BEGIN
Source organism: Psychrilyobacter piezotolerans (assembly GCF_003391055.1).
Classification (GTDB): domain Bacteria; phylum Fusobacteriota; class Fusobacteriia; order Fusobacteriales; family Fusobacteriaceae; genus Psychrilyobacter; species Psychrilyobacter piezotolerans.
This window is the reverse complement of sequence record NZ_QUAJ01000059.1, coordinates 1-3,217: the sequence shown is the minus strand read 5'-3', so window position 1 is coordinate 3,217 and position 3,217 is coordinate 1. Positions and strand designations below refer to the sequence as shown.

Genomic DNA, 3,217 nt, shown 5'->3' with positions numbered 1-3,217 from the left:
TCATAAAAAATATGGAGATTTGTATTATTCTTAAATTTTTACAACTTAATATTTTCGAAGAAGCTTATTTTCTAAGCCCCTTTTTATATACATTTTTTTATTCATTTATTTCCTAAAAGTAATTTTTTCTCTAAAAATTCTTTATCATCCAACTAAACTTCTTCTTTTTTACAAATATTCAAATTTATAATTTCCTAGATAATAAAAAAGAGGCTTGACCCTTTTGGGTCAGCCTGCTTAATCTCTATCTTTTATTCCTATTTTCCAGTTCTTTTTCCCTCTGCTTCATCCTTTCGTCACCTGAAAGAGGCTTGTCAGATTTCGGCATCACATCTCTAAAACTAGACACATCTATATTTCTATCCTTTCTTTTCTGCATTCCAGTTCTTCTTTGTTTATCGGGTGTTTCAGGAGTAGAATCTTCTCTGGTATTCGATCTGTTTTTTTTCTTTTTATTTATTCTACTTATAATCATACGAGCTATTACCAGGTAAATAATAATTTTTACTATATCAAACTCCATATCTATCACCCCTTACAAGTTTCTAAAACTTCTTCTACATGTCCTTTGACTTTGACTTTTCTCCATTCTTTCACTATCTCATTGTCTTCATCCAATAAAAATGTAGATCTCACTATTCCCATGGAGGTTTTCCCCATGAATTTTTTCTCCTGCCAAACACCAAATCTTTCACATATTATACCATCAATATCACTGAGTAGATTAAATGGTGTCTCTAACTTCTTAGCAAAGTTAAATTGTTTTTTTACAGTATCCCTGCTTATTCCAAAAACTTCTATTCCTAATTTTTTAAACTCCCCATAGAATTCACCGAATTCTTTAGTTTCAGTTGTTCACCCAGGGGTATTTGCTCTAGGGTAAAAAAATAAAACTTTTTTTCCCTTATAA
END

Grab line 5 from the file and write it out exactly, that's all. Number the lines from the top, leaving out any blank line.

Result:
TCATAAAAAATATGGAGATTTGTATTATTCTTAAATTTTTACAACTTAATATTTTCGAAGAAGCTTATTTTCTAAGCCCCTTTTTATATACATTTTTTTATTCATTTATTTCCTAAAAGTAATTTTTTCTCTAAAAATTCTTTATCATCCAACTAAACTTCTTCTTTTTTACAAATATTCAAATTTATAATTTCCTAGATAATAAAAAAGAGGCTTGACCCTTTTGGGTCAGCCTGCTTAATCTCTATCTTTTATTCCTATTTTCCAGTTCTTTTTCCCTCTGCTTCATCCTTTCGTCACCTGAAAGAGGCTTGTCAGATTTCGGCATCACATCTCTAAAACTAGACACATCTATATTTCTATCCTTTCTTTTCTGCATTCCAGTTCTTCTTTGTTTATCGGGTGTTTCAGGAGTAGAATCTTCTCTGGTATTCGATCTGTTTTTTTTCTTTTTATTTATTCTACTTATAATCATACGAGCTATTACCAGGTAAATAATAATTTTTACTATATCAAACTCCATATCTATCACCCCTTACAAGTTTCTAAAACTTCTTCTACATGTCCTTTGACTTTGACTTTTCTCCATTCTTTCACTATCTCATTGTCTTCATCCAATAAAAATGTAGATCTCACTATTCCCATGGAGGTTTTCCCCATGAATTTTTTCTCCTGCCAAACACCAAATCTTTCACATATTATACCATCAATATCACTGAGTAGATTAAATGGTGTCTCTAACTTCTTAGCAAAGTTAAATTGTTTTTTTACAGTATCCCTGCTTATTCCAAAAACTTCTATTCCTAATTTTTTAAACTCCCCATAGAATTCACCGAATTCTTTAGTTTCAGTTGTTCACCCAGGGGTATTTGCTCTAGGGTAAAAAAATAAAACTTTTTTTCCCTTATAA